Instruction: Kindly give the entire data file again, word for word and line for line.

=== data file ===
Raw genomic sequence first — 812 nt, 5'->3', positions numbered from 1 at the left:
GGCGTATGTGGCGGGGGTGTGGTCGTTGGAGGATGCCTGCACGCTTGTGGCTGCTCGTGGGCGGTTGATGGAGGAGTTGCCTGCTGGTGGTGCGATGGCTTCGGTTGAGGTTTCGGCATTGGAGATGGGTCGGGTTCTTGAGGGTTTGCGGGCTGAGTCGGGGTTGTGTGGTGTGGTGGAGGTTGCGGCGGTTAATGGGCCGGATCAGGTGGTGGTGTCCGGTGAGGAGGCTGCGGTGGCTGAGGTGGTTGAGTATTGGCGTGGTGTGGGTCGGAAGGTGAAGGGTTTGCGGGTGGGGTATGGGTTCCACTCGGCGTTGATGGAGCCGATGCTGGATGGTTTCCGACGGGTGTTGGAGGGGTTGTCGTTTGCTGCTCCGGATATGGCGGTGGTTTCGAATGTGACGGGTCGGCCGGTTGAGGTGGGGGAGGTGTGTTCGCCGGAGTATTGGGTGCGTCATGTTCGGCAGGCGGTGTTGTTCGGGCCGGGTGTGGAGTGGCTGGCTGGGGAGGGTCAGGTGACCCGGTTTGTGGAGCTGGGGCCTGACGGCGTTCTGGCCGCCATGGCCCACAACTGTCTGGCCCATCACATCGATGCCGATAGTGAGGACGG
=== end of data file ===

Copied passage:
Raw genomic sequence first — 812 nt, 5'->3', positions numbered from 1 at the left:
GGCGTATGTGGCGGGGGTGTGGTCGTTGGAGGATGCCTGCACGCTTGTGGCTGCTCGTGGGCGGTTGATGGAGGAGTTGCCTGCTGGTGGTGCGATGGCTTCGGTTGAGGTTTCGGCATTGGAGATGGGTCGGGTTCTTGAGGGTTTGCGGGCTGAGTCGGGGTTGTGTGGTGTGGTGGAGGTTGCGGCGGTTAATGGGCCGGATCAGGTGGTGGTGTCCGGTGAGGAGGCTGCGGTGGCTGAGGTGGTTGAGTATTGGCGTGGTGTGGGTCGGAAGGTGAAGGGTTTGCGGGTGGGGTATGGGTTCCACTCGGCGTTGATGGAGCCGATGCTGGATGGTTTCCGACGGGTGTTGGAGGGGTTGTCGTTTGCTGCTCCGGATATGGCGGTGGTTTCGAATGTGACGGGTCGGCCGGTTGAGGTGGGGGAGGTGTGTTCGCCGGAGTATTGGGTGCGTCATGTTCGGCAGGCGGTGTTGTTCGGGCCGGGTGTGGAGTGGCTGGCTGGGGAGGGTCAGGTGACCCGGTTTGTGGAGCTGGGGCCTGACGGCGTTCTGGCCGCCATGGCCCACAACTGTCTGGCCCATCACATCGATGCCGATAGTGAGGACGG